Frayed in Full

Whilst driving to work today, I was struck by an interesting phenomenon I had heretofore been ignorant to: the allure of the paid-off car. Last month, Wes and I mailed in our last payment for our trusty Kia car who goes by the name of Kermit. Wes bought the car in 2003, we paid it off five years later, and we ended up paying roughly twice as much as the original price of the car (curse you, interest!) but it’s done. Finito. We have the title, and the car is officially ours.

Before we owned the car outright, he (the car) bore the brunt of many snippy asides, jabs, and jokes at his expense. After all, he is a Kia, and Kia makes their cars with the intention that none of them should make it to 100,000 miles.

Kermit has trouble climbing hills, his doors won’t stay open and love to slam on you when your arms are full of stuff, and he won’t go over 70 mph without his side mirrors making a strange whistling sound that you can hear inside the car. The windows no longer seal the way they should, the little plastic doohickies in the trunk have all fallen off and been lost, and the backseat is not so much a backseat as it is a miniature impersonation of what a Korean car manufacturer thinks a backseat could be like for midgets.

Oh, and let’s not forget the fact that, when I crashed my car going a whopping 3 mph, my car was very nearly totalled (though in the interest of fairness to my completely uncaring {due to being inanimate and all} car, he did drive all the way home from Seattle with a cracked radiator after that accident, which I appreciate, because Seattle is not a good place to wait around for a tow truck).

In short, Kermit is very mockable. What doesn’t help it that his windshield is cracked clear from one side to the other because someone (not me) decided scraping ice was for the weak and turned the defroster up to high heat after the windshield had been sitting in freezing conditions for over a week.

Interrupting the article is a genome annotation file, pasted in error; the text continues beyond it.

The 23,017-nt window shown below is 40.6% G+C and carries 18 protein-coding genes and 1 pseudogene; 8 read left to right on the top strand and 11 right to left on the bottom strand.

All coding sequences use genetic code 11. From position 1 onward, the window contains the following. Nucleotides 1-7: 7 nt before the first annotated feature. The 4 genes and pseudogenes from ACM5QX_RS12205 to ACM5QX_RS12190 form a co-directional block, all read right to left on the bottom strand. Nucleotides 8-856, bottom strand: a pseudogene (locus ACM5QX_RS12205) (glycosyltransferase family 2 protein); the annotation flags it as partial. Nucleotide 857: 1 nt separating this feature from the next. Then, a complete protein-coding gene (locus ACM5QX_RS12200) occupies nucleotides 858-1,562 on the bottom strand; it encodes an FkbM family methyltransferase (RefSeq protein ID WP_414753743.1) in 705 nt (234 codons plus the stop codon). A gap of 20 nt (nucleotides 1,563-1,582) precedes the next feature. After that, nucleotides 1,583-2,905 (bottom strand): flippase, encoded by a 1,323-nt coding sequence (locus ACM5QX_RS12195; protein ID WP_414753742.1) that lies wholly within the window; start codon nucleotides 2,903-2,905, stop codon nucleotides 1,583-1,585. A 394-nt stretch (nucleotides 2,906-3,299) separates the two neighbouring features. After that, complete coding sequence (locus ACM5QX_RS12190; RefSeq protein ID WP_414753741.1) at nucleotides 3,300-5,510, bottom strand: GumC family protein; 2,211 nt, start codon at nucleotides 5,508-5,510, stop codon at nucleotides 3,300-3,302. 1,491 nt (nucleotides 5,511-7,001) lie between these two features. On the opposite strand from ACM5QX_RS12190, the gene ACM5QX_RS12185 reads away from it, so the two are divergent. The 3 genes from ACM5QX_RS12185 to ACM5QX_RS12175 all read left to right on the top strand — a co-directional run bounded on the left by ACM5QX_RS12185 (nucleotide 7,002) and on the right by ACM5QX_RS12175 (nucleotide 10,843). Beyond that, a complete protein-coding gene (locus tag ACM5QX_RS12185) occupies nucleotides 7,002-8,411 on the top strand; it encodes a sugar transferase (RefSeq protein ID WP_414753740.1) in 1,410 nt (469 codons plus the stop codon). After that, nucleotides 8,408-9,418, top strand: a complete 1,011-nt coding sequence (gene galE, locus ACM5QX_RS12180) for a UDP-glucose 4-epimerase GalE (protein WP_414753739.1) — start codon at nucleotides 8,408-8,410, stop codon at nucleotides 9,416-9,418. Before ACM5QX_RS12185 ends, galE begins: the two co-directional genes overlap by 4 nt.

All this to say, his storied history with us notwithstanding, he’s paid for in full and, as such, we don’t mind him as much. Knowing that we have to pay exactly $0 every month for the pleasure of driving him around makes both of us feel downright rosy toward our little Korean combustible.

Isn’t that an interesting phenomenon? It’s like that couch that you love desperately even though it’s stained, frayed, uncomfortable, and has given you a bad back but you adore it anyway because it’s free and the story of how you got it is mildly amusing.

This is not to say that we won’t be sad to see Kermit go, though. No, in the future when we buy our next car with cold, hard cash we probably won’t even shed a tear for poor old Kermit. Really, at over 70,000 miles, he’s like that old Eskimo that you put on an iceberg and float off into the sunset. He’s served his purpose, and well, but it’s time for him to go float to Russia so that he can find his true calling as a docent at the Kremlin.

Leave a Reply

Your email address will not be published. Required fields are marked *